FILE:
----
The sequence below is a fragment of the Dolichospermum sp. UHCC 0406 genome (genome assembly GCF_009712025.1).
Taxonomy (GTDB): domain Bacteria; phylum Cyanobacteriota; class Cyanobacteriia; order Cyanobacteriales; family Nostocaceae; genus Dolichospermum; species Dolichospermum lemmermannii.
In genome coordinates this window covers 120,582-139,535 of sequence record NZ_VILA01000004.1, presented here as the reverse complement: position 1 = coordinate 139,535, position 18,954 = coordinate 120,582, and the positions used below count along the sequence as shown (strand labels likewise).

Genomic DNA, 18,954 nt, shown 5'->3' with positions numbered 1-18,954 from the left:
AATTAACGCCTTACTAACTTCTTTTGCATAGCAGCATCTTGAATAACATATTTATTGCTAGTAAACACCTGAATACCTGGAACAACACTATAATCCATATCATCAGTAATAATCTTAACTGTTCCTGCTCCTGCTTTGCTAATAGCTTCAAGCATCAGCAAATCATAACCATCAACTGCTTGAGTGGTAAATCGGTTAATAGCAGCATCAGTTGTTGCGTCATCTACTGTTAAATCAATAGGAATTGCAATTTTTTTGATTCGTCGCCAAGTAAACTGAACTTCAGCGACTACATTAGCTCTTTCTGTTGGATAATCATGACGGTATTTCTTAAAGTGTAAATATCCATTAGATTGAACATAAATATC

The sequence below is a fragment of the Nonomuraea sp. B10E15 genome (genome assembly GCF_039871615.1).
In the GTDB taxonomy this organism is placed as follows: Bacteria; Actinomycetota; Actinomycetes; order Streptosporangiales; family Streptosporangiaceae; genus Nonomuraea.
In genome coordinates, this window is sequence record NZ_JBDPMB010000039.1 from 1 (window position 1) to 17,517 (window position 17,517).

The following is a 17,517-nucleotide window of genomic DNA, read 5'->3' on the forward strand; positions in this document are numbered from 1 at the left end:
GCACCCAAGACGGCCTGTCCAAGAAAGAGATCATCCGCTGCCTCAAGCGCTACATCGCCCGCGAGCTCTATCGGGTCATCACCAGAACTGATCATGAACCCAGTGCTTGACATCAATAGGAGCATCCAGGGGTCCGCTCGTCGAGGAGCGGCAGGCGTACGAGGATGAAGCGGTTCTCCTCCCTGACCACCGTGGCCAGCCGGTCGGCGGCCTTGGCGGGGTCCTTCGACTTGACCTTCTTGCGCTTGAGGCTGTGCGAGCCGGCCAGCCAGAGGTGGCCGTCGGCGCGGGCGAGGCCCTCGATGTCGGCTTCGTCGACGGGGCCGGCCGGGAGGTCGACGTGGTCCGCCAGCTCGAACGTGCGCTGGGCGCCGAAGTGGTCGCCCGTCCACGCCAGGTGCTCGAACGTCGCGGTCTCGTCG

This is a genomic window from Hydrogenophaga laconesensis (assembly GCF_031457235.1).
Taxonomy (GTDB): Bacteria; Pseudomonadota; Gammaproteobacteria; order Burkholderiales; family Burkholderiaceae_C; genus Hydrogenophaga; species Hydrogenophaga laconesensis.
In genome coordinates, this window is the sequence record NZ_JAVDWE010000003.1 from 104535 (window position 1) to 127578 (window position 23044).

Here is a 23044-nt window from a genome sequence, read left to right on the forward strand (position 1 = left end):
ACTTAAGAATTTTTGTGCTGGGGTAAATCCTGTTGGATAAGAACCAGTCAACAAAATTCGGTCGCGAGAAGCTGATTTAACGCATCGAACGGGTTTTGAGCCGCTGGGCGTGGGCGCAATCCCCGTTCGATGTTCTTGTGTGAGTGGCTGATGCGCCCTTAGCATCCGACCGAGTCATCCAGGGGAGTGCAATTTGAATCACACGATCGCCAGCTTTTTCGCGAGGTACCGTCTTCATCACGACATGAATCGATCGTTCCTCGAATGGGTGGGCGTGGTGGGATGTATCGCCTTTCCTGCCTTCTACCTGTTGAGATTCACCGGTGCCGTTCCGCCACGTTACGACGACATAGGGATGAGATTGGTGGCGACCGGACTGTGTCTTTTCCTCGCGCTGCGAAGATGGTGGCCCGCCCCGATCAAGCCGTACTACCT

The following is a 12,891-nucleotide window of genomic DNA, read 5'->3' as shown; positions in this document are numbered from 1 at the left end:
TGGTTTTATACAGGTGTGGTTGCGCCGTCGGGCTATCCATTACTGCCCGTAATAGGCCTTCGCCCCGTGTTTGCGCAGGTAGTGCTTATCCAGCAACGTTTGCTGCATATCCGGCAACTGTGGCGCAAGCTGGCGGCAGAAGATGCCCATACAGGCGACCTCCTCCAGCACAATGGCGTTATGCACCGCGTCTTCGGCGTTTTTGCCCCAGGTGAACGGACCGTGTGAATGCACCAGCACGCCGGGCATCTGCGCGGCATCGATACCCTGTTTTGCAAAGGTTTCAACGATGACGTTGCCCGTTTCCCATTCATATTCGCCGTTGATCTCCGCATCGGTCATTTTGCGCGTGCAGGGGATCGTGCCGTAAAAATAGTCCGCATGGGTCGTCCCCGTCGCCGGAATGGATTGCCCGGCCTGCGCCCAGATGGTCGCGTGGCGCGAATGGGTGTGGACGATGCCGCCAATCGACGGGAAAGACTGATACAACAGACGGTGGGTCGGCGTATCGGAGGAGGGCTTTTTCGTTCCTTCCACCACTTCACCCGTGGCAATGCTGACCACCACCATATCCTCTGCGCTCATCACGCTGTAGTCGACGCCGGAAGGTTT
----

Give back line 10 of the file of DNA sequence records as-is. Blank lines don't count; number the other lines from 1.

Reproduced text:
GCACCCAAGACGGCCTGTCCAAGAAAGAGATCATCCGCTGCCTCAAGCGCTACATCGCCCGCGAGCTCTATCGGGTCATCACCAGAACTGATCATGAACCCAGTGCTTGACATCAATAGGAGCATCCAGGGGTCCGCTCGTCGAGGAGCGGCAGGCGTACGAGGATGAAGCGGTTCTCCTCCCTGACCACCGTGGCCAGCCGGTCGGCGGCCTTGGCGGGGTCCTTCGACTTGACCTTCTTGCGCTTGAGGCTGTGCGAGCCGGCCAGCCAGAGGTGGCCGTCGGCGCGGGCGAGGCCCTCGATGTCGGCTTCGTCGACGGGGCCGGCCGGGAGGTCGACGTGGTCCGCCAGCTCGAACGTGCGCTGGGCGCCGAAGTGGTCGCCCGTCCACGCCAGGTGCTCGAACGTCGCGGTCTCGTCG